Policymaking is pretty challenging at the moment, what with a new government (and Brexit), increasingly complex and expensive infrastructure projects (think Crossrail, HS2 and Heathrow’s third runway), and frequent attacks on a civil service supposedly resistant to change and uninterested in science, technology and productivity. The good news is that a great deal of help is now available and is being communicated in a much more user-friendly way.
The most obvious development, of course, is the development of the policy profession and its opportunities for learning through networking. Its basic and sound premise is that policy makers need to be able to work in teams – with experts – so as to:
- develop and use a sound evidence base
- plan from the outset how the policy will be delivered, and
- understand and manage the political context.
The development and deployment of training materials in these three key areas will have the potential to ensure consistent quality across Whitehall departments.
Separately, the NAO and others have begun to produce some very readable guidance material, full of common sense and sensible advice. I particularly like the NAO’s recent survival guide for those who might need to challenge the cost of major projects. Drawing together lessons from previous detailed NAO reports, this guide offers the refreshingly honest advice that “ministers nowadays get involved in executive decision making more often and this can confuse accountability, and lead to decisions not being sufficiently tested” and that “if a project is not realistically costed once it is in the programme it will be hard to cancel”. Better still, the guide goes on to offer practical do’s and don’ts and useful questions to ask.
I also recommend the MoD’s ‘The Good Operation’ – a handbook for those involved in operational policy and its implementation. It has a particularly strong post-Chilcot section containing advice on offering and receiving challenge – i.e. how best to speak truth to power. Other experts – often outside government – have also illuminated this subject, offering interesting analyses of the psychology of powerful people, and how best to speak truth in a way that ensures you will be heard.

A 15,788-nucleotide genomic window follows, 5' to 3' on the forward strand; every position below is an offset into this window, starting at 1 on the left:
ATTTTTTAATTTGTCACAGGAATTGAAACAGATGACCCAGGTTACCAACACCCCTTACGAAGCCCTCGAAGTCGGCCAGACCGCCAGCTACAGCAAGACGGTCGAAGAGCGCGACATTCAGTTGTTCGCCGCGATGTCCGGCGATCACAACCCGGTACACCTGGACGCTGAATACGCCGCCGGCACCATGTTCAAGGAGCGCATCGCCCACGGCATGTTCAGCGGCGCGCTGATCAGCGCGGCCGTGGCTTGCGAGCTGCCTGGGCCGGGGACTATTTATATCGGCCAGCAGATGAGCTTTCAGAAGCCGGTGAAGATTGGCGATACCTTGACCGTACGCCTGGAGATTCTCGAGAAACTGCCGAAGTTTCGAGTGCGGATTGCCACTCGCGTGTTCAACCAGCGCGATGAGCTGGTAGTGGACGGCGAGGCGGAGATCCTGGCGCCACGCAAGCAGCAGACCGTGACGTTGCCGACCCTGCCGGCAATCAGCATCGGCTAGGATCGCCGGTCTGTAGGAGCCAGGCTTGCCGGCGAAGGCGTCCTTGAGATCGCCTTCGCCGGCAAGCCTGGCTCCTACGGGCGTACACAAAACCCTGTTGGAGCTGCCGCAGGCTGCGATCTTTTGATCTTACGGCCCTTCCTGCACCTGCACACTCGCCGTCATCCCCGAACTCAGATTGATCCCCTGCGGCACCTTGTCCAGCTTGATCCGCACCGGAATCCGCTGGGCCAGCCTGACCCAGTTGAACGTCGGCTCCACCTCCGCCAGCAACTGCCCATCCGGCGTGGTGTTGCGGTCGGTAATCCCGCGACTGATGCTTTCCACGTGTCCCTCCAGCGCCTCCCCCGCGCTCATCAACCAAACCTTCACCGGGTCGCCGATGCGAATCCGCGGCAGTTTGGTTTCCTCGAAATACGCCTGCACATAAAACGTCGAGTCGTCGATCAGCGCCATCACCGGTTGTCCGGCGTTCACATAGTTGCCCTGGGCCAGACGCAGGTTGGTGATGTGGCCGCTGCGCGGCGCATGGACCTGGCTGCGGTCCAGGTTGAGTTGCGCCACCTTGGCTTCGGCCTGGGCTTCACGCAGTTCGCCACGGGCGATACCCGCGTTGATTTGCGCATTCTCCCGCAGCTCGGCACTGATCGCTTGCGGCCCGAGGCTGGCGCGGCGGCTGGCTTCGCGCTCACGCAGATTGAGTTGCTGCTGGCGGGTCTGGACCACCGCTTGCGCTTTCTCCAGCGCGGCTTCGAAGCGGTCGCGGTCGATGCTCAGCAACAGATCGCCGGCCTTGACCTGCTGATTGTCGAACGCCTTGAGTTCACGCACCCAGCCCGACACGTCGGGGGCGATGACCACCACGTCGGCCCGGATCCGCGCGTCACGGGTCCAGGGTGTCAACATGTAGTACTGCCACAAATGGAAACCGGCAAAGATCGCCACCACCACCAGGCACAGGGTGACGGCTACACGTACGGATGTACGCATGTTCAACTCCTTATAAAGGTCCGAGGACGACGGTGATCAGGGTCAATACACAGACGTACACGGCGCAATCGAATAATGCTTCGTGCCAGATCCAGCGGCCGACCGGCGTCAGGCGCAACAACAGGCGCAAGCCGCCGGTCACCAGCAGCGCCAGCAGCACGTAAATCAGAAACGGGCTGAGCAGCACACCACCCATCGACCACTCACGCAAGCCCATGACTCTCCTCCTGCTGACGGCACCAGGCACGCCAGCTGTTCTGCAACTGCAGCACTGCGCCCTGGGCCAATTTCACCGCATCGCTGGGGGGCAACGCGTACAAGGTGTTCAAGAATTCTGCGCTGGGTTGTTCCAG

And then, from the other side of the pond, this month saw the publication of a De-risking custom technology projects handbook which begins with the words ‘Only 13% of large government software projects are successful’, but then empowers non-technical decision makers with a basic knowledge of the fundamental principles of modern software design so that they can then ask the right questions and identify the right outcomes.
That is all very well, of course, but how will anyone find all this good advice when they need it maybe months or years from now? The answer is that I have brought it all together in a new website – Understanding Policy Making – featuring advice from experienced policy makers as well as an online reference library containing all the documents mentioned above, and much more.
The website also recognises that many organisations outside the civil service – including large companies as well as local authorities, police forces and others – employ sophisticated policy teams and/or numerous senior execs working to adapt their organisation’s behaviour to economic, social and political developments. They seldom call themselves policy specialists, but that it what they are. They face very similar challenges to their opposite numbers in government, and I hope that the new site will help us learn from each other.
I would of course be delighted to receive further material that colleagues believe deserving of a wider audience.